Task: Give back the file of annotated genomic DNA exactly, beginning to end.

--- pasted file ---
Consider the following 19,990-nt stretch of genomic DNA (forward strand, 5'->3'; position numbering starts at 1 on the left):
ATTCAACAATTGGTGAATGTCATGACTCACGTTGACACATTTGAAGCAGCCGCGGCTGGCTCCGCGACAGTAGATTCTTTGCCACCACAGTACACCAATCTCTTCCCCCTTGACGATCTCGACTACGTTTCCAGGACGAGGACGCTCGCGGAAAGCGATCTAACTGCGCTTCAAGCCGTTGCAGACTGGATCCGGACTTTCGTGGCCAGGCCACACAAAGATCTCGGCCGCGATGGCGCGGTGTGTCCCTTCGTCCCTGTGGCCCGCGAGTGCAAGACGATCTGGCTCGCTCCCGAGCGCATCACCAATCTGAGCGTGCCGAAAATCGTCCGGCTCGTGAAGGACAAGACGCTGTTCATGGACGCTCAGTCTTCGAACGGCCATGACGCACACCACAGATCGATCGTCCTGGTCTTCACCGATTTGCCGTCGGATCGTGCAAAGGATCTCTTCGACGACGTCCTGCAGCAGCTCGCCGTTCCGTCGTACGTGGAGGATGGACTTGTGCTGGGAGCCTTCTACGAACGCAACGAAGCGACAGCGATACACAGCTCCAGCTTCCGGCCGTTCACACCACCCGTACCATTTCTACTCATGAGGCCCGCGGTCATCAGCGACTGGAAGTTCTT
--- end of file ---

Consider the following 19,990-nt stretch of genomic DNA (forward strand, 5'->3'; position numbering starts at 1 on the left):
ATTCAACAATTGGTGAATGTCATGACTCACGTTGACACATTTGAAGCAGCCGCGGCTGGCTCCGCGACAGTAGATTCTTTGCCACCACAGTACACCAATCTCTTCCCCCTTGACGATCTCGACTACGTTTCCAGGACGAGGACGCTCGCGGAAAGCGATCTAACTGCGCTTCAAGCCGTTGCAGACTGGATCCGGACTTTCGTGGCCAGGCCACACAAAGATCTCGGCCGCGATGGCGCGGTGTGTCCCTTCGTCCCTGTGGCCCGCGAGTGCAAGACGATCTGGCTCGCTCCCGAGCGCATCACCAATCTGAGCGTGCCGAAAATCGTCCGGCTCGTGAAGGACAAGACGCTGTTCATGGACGCTCAGTCTTCGAACGGCCATGACGCACACCACAGATCGATCGTCCTGGTCTTCACCGATTTGCCGTCGGATCGTGCAAAGGATCTCTTCGACGACGTCCTGCAGCAGCTCGCCGTTCCGTCGTACGTGGAGGATGGACTTGTGCTGGGAGCCTTCTACGAACGCAACGAAGCGACAGCGATACACAGCTCCAGCTTCCGGCCGTTCACACCACCCGTACCATTTCTACTCATGAGGCCCGCGGTCATCAGCGACTGGAAGTTCTT